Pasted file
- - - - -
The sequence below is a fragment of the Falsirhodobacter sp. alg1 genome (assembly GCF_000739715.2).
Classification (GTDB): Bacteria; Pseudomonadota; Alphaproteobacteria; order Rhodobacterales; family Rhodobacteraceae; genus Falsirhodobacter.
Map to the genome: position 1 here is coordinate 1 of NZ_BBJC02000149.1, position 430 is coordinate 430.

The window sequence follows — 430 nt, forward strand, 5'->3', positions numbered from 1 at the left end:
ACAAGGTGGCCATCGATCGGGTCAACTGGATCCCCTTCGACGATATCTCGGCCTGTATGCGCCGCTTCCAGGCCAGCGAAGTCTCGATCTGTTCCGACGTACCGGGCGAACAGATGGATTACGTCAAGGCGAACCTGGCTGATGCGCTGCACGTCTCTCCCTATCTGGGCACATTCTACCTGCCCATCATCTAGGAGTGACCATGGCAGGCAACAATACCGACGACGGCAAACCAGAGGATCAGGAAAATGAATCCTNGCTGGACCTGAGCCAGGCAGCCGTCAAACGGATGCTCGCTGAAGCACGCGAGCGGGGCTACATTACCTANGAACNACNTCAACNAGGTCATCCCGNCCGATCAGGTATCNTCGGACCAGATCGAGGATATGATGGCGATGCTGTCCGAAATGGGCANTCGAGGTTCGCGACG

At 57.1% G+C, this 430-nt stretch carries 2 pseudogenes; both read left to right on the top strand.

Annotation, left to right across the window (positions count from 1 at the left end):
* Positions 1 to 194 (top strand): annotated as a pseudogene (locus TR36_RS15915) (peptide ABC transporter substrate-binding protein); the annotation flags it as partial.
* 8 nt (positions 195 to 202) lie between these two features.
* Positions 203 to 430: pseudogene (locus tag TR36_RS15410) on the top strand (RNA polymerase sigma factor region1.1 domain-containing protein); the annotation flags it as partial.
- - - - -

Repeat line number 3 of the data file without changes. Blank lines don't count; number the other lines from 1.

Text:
Map to the genome: position 1 here is coordinate 1 of NZ_BBJC02000149.1, position 430 is coordinate 430.